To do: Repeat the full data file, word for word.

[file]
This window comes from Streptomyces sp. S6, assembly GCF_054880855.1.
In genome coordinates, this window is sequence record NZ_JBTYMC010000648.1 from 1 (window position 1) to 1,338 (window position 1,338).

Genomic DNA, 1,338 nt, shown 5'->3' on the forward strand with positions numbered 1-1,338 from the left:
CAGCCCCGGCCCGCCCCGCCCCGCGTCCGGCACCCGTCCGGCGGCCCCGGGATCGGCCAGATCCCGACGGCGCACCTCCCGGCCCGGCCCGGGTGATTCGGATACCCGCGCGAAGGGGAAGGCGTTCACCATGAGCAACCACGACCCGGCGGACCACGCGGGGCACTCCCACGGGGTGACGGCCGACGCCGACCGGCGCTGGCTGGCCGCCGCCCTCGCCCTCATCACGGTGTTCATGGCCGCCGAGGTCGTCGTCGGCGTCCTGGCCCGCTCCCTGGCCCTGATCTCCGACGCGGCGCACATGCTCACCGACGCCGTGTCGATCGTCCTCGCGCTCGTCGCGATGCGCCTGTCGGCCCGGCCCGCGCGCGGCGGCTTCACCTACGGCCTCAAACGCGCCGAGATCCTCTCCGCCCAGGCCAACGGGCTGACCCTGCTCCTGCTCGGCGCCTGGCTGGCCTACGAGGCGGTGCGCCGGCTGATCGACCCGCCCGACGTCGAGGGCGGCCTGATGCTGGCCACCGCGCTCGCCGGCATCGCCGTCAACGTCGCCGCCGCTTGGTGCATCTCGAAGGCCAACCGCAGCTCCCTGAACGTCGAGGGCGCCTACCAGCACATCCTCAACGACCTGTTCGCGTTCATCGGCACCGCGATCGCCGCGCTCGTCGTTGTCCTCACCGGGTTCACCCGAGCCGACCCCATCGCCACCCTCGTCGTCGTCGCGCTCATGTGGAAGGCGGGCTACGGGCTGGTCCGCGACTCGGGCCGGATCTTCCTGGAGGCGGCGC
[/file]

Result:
This window comes from Streptomyces sp. S6, assembly GCF_054880855.1.
In genome coordinates, this window is sequence record NZ_JBTYMC010000648.1 from 1 (window position 1) to 1,338 (window position 1,338).

Genomic DNA, 1,338 nt, shown 5'->3' on the forward strand with positions numbered 1-1,338 from the left:
CAGCCCCGGCCCGCCCCGCCCCGCGTCCGGCACCCGTCCGGCGGCCCCGGGATCGGCCAGATCCCGACGGCGCACCTCCCGGCCCGGCCCGGGTGATTCGGATACCCGCGCGAAGGGGAAGGCGTTCACCATGAGCAACCACGACCCGGCGGACCACGCGGGGCACTCCCACGGGGTGACGGCCGACGCCGACCGGCGCTGGCTGGCCGCCGCCCTCGCCCTCATCACGGTGTTCATGGCCGCCGAGGTCGTCGTCGGCGTCCTGGCCCGCTCCCTGGCCCTGATCTCCGACGCGGCGCACATGCTCACCGACGCCGTGTCGATCGTCCTCGCGCTCGTCGCGATGCGCCTGTCGGCCCGGCCCGCGCGCGGCGGCTTCACCTACGGCCTCAAACGCGCCGAGATCCTCTCCGCCCAGGCCAACGGGCTGACCCTGCTCCTGCTCGGCGCCTGGCTGGCCTACGAGGCGGTGCGCCGGCTGATCGACCCGCCCGACGTCGAGGGCGGCCTGATGCTGGCCACCGCGCTCGCCGGCATCGCCGTCAACGTCGCCGCCGCTTGGTGCATCTCGAAGGCCAACCGCAGCTCCCTGAACGTCGAGGGCGCCTACCAGCACATCCTCAACGACCTGTTCGCGTTCATCGGCACCGCGATCGCCGCGCTCGTCGTTGTCCTCACCGGGTTCACCCGAGCCGACCCCATCGCCACCCTCGTCGTCGTCGCGCTCATGTGGAAGGCGGGCTACGGGCTGGTCCGCGACTCGGGCCGGATCTTCCTGGAGGCGGCGC